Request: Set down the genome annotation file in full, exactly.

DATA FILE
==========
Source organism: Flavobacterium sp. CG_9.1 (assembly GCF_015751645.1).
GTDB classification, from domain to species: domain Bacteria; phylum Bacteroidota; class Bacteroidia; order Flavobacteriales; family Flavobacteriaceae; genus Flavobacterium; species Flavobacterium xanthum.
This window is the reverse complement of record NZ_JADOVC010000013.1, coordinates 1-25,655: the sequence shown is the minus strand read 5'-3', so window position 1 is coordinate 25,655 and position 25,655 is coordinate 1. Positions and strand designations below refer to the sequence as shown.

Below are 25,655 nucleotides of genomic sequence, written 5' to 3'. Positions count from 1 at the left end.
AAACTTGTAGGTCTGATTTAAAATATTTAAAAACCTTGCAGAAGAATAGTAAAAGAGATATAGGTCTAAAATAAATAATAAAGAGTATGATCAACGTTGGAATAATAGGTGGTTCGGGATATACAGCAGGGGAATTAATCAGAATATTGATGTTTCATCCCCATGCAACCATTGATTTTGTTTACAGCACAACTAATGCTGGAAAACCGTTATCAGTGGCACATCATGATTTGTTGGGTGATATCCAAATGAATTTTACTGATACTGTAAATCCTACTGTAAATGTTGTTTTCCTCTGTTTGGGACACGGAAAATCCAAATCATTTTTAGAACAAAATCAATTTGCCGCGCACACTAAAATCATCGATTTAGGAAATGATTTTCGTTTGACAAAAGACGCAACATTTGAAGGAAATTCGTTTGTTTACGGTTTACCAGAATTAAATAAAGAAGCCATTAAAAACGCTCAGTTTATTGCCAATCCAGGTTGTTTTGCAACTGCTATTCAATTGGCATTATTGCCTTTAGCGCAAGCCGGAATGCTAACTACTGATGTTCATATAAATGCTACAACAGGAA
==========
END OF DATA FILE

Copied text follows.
Source organism: Flavobacterium sp. CG_9.1 (assembly GCF_015751645.1).
GTDB classification, from domain to species: domain Bacteria; phylum Bacteroidota; class Bacteroidia; order Flavobacteriales; family Flavobacteriaceae; genus Flavobacterium; species Flavobacterium xanthum.
This window is the reverse complement of record NZ_JADOVC010000013.1, coordinates 1-25,655: the sequence shown is the minus strand read 5'-3', so window position 1 is coordinate 25,655 and position 25,655 is coordinate 1. Positions and strand designations below refer to the sequence as shown.

Below are 25,655 nucleotides of genomic sequence, written 5' to 3'. Positions count from 1 at the left end.
AAACTTGTAGGTCTGATTTAAAATATTTAAAAACCTTGCAGAAGAATAGTAAAAGAGATATAGGTCTAAAATAAATAATAAAGAGTATGATCAACGTTGGAATAATAGGTGGTTCGGGATATACAGCAGGGGAATTAATCAGAATATTGATGTTTCATCCCCATGCAACCATTGATTTTGTTTACAGCACAACTAATGCTGGAAAACCGTTATCAGTGGCACATCATGATTTGTTGGGTGATATCCAAATGAATTTTACTGATACTGTAAATCCTACTGTAAATGTTGTTTTCCTCTGTTTGGGACACGGAAAATCCAAATCATTTTTAGAACAAAATCAATTTGCCGCGCACACTAAAATCATCGATTTAGGAAATGATTTTCGTTTGACAAAAGACGCAACATTTGAAGGAAATTCGTTTGTTTACGGTTTACCAGAATTAAATAAAGAAGCCATTAAAAACGCTCAGTTTATTGCCAATCCAGGTTGTTTTGCAACTGCTATTCAATTGGCATTATTGCCTTTAGCGCAAGCCGGAATGCTAACTACTGATGTTCATATAAATGCTACAACAGGAA